CHAPTER 10 THE SHAPES OF MOLECULES

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1 ATER 10 TE AE MLEULE 10.1 To be the central atom in a compound, the atom must be able to simultaneously bond to at least two other atoms. e,, and cannot serve as central atoms in a Lewis structure. elium is a noble gas, and as such, it does not need to bond to any other atoms. ydrogen (1s 1 ) and fluorine (1s 2 2s 2 2p 5 ) only need one electron to complete their valence shells. Thus, they can only bond to one other atom, and it does not have d orbitals available to expand its valence shell lan: Draw a Lewis structure and then see if additional structures may be drawn. Resonance must be present any time that a single Lewis structure is inadequate in explaining one or more aspects of a molecule or ion. The two - bonds in 2 are equivalent; no single Lewis structure shows this. The following Lewis structures may be drawn for 2 : The average of all of these structures gives equivalent - bonds with a bond length that is between - and = or an element to obey the octet rule it must be surrounded by 8 electrons. To determine the number of electrons present (1) count the individual electrons actually shown adjacent to a particular atom, and (2) add two times the number of bonds to that atom. Using this method the structures shown give: (a) 0 + 2(4) = 8; (b) 2 + 2(3) = 8; (c) 0 + 2(5) = 10; (d) 2 + 2(3) = 8; (e) 0 + 2(4) = 8; (f) 2 + 2(3) = 8; (g) 0 + 2(3) = 6; (h) 8 + 2(0) = 8. All the structures obey the octet rule except: c and g or an atom to expand its valence shell, it must have readily available d orbitals. The d orbitals do not become readily available until the third period or below on the periodic table. or the elements in the problem,,, Al, e, and, the period numbers are 2, 3, 1, 3, 4, and 3, respectively. All of these elements, except those in the first two periods ( and ), can expand their valence shells lan: ount the valence electrons and draw Lewis structures. Total valence electrons: i 4 has 32; e 2 has 20; and 2 has 24. The i, e, and the are the central atoms, because these are the elements in their respective compounds with the lower group number (in addition, we are told is central). lace the other atoms around the central atoms and connect each to the central atom with a single bond. At this point the i has an octet, and the remaining electrons are placed around the fluorines (3 pairs each). The 2 bonds plus 2 lone pairs complete the octet on e and leave enough electrons to complete the octet with 3 pairs each. The 3 bonds to the leave it 2 electrons short of an octet. orming a double bond to the completes the octet, and leaves sufficient electrons to form 2 lone pairs on the and 3 lone pairs on each of the s. All atoms in each of the structures end with an octet of electrons. (a) i 4 (b) e 2 (c) 2 i e 10-1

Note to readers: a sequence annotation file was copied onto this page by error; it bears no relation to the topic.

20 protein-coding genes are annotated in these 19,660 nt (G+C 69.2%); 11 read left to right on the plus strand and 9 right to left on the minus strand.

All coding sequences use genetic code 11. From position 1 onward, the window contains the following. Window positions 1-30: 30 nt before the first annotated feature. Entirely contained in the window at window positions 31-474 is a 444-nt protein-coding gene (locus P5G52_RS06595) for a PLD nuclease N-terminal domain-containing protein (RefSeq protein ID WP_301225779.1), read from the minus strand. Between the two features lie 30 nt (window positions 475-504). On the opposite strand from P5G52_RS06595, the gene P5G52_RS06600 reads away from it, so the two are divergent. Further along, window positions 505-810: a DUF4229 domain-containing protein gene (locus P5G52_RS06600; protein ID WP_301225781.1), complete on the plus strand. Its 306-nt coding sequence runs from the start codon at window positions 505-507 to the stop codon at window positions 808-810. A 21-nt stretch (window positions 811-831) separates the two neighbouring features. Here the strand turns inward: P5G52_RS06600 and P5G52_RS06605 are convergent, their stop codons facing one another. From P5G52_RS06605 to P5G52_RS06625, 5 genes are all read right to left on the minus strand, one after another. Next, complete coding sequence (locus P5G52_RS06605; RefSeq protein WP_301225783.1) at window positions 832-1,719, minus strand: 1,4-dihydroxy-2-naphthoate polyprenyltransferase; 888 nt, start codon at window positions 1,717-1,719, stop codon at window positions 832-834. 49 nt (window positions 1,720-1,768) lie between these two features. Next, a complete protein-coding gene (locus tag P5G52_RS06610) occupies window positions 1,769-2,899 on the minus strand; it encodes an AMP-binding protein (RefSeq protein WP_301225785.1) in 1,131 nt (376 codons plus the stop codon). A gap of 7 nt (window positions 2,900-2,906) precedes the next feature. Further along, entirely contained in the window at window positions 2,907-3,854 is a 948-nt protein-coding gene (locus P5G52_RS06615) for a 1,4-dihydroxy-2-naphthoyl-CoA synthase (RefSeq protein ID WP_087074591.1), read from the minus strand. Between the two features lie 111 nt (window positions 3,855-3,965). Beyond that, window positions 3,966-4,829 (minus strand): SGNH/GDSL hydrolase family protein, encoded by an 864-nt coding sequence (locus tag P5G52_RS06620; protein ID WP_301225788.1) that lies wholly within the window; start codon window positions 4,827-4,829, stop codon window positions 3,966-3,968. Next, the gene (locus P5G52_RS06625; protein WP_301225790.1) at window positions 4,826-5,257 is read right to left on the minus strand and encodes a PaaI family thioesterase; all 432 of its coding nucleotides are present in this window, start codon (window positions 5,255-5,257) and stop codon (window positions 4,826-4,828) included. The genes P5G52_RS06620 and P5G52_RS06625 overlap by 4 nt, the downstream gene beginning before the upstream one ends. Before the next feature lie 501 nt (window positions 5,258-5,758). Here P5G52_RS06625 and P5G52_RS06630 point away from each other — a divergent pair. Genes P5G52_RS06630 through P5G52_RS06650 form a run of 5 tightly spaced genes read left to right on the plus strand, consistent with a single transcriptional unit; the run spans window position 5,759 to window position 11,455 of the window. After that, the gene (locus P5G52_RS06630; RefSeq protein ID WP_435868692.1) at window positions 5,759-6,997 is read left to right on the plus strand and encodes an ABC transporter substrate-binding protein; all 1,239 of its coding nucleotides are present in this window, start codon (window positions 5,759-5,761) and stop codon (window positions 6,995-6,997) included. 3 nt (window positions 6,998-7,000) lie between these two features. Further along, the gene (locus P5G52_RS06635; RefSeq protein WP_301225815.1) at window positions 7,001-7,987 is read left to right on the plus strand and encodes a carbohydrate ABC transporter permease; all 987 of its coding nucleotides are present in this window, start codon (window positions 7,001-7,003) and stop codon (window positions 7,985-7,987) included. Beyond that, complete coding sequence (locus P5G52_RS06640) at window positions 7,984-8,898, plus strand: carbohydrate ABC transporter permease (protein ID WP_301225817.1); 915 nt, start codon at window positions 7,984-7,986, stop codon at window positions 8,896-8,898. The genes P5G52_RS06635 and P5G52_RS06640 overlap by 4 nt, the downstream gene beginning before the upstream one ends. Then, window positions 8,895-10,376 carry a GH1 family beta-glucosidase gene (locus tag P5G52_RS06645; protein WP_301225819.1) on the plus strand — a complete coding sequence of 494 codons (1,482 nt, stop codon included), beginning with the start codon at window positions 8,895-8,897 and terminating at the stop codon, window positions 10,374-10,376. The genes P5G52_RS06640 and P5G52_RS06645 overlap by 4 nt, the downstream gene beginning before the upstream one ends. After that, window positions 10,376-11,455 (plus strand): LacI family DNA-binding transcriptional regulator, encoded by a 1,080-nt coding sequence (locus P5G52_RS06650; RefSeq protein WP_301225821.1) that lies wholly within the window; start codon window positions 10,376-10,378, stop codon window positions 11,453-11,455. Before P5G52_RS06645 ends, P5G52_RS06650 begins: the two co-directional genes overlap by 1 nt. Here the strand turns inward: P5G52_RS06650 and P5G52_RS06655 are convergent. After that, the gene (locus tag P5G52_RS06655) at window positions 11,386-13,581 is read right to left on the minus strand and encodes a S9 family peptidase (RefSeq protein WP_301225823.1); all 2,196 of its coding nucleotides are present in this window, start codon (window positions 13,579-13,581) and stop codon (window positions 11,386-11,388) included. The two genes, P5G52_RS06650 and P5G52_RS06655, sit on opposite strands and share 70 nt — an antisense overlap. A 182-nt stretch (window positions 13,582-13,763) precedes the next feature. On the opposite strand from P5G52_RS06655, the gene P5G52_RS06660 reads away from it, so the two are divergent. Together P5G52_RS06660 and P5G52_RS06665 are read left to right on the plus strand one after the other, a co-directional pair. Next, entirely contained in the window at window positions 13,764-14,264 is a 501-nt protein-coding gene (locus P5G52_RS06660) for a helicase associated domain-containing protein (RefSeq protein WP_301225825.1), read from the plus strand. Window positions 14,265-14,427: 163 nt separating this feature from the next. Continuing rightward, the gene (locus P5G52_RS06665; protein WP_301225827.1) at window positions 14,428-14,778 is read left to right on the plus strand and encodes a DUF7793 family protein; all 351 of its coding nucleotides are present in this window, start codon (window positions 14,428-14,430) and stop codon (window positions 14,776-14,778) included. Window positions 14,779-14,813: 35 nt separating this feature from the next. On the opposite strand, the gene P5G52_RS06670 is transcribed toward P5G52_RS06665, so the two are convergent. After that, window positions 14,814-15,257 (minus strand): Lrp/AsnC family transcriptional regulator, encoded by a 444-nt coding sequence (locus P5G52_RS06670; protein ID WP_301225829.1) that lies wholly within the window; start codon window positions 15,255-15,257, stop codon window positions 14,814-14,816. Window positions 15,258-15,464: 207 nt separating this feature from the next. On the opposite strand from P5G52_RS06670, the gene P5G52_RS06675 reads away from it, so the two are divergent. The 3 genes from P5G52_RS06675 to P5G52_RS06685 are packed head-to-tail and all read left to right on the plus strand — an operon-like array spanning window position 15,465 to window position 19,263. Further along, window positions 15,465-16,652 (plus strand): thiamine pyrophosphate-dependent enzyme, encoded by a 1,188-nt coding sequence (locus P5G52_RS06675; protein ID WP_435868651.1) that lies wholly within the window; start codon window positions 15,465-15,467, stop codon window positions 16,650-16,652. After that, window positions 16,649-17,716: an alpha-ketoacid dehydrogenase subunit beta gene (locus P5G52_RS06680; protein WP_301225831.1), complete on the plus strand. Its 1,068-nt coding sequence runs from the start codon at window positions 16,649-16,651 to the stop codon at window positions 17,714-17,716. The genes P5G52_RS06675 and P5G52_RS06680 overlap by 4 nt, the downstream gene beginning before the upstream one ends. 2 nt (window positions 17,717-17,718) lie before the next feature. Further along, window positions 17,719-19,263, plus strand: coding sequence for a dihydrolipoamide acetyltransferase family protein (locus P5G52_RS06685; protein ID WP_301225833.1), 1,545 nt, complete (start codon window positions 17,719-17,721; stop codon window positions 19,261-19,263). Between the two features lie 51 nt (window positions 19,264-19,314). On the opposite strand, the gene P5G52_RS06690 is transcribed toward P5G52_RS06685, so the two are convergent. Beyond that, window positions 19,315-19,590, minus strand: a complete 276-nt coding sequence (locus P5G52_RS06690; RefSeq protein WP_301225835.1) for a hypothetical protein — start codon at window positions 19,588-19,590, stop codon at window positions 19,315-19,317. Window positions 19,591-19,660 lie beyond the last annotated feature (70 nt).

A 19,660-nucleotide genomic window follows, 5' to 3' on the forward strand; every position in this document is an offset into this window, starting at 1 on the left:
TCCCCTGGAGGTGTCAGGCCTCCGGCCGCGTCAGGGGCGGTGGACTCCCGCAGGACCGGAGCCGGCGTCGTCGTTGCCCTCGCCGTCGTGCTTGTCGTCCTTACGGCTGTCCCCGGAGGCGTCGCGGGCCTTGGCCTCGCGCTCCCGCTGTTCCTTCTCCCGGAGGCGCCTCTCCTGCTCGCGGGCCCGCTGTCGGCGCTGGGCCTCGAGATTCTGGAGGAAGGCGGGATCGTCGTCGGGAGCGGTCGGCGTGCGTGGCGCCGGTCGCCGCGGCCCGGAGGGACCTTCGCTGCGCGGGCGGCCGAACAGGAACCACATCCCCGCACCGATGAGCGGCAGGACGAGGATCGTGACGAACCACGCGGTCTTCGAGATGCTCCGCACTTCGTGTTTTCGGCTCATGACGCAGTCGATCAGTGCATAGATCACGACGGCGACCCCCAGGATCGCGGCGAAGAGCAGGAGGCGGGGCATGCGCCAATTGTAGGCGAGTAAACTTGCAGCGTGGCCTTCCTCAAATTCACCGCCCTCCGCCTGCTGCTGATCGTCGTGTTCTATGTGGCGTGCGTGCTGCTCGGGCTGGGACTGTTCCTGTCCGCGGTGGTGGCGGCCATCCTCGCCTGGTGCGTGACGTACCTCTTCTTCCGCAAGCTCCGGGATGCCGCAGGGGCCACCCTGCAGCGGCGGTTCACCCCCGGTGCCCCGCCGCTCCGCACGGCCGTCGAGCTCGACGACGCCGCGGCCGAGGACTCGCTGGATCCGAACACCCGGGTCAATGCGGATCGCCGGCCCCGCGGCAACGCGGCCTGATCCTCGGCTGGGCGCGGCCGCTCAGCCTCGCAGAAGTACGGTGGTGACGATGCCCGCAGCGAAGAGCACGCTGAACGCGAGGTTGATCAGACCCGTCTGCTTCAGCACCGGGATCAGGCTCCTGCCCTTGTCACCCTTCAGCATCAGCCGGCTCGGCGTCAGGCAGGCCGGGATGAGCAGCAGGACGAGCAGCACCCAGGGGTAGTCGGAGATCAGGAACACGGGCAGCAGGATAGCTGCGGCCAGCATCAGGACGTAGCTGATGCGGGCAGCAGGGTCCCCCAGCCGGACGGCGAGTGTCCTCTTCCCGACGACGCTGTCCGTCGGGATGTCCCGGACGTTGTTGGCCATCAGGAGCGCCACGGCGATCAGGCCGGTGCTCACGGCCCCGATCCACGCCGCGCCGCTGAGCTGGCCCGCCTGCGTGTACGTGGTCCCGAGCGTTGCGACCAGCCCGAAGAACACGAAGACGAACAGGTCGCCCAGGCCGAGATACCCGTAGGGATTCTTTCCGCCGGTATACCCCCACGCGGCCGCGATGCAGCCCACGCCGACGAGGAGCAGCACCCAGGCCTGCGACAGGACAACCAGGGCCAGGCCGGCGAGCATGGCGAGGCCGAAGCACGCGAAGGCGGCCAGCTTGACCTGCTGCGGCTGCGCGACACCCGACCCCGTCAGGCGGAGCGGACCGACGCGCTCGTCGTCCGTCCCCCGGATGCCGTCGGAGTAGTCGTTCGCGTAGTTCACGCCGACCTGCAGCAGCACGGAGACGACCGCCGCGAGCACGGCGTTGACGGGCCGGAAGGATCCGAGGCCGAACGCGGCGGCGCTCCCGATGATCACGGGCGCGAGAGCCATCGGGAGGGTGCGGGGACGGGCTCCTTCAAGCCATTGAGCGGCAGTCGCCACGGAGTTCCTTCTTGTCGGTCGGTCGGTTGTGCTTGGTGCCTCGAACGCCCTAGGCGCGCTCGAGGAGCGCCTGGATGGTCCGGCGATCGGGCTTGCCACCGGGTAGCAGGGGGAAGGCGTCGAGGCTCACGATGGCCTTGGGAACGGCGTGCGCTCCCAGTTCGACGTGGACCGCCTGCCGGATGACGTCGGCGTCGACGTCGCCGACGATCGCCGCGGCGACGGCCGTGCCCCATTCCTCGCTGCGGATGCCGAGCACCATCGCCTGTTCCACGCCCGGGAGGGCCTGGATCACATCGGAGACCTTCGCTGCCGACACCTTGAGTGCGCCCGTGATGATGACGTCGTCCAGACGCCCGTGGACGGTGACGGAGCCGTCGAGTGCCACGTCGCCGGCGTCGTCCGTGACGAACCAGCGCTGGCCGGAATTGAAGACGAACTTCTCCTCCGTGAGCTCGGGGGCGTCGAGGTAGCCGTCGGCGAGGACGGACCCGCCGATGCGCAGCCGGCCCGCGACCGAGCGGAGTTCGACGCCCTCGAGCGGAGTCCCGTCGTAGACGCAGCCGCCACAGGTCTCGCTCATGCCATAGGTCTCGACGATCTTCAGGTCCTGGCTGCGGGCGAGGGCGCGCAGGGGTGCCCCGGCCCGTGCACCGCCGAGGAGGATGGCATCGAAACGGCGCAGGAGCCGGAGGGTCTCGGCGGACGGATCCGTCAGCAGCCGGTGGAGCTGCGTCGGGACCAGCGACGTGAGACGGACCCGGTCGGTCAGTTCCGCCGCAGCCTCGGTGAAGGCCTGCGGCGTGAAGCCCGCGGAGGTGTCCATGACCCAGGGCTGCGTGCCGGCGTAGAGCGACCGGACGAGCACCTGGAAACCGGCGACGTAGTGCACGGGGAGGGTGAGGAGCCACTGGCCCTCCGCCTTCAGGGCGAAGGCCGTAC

2 10.6 lan: ount the valence electrons and draw Lewis structures. Total valence electrons: 4 + has 8; 2 4 has 36; and b 3 has 8. Ignoring, the atom in the lower group number is central,, and b. Added proof: and are never central. The two central s must be adjacent. lace all the other atoms around the central atom. plit the s so that each gets 2. onnect all the atoms with single bonds. This uses all the electrons in 4 +, and gives an octet. The s have 6 electrons each, but can achieve an octet by forming a double bond. The s need no additional electrons. plitting the 24 remaining electrons in 2 4 into 12 pairs and giving 3 pairs to each leaves each with an octet. The last 2 electrons in b 3 end as a lone pair on the b, and complete its octet. (a) (b) (c) b 10.7 lan: ount the valence electrons and draw Lewis structures. The and the s are central. Two of the s in part b also are central. lace appropriate single bonds between all atoms. The in part b without a hydrogen needs a double bond as do both the s in part c. The remaining electrons serve as lone pairs. All atoms, except the s, have octets. a) 3 (26 valence e - ) b) 2 3 (24 valence e - ) c) 2 (16 valence e - ) 10.8 lan: ount the valence electrons and draw Lewis structures. The s and s are central. The in part (a) is attached to an and the. All atoms are attached with single bonds and the remaining electrons are divided into lone pairs. All the atoms, except, have octets. a) 4 b) 2 2 c) lan: The problem asks for resonance structures, so there must be more than one answer for each part. a) 2 + has 16 valence electrons. o resonance is required as all atoms can achieve an octet with double bonds. 10-2

3 b) 2 is like 2, but has an extra atom () to interact with the lone electron on the. In this structure all atoms have an octet lan: ount the valence electrons and draw Lewis structures. Additional structures are needed to show resonance. a) b) 2-2- As As 2-2- As As lan: ount the valence electrons and draw Lewis structures. Additional structures are needed to show resonance. a) 3 - has 16 valence electrons. The nitrogens must all be attached to each other with at least one bond. This uses 4 electrons leaving 12 electrons (6 pairs). Giving 3 pairs on each end nitrogen gives them an octet, but leaves the central with only 4 electrons as shown below: 10-3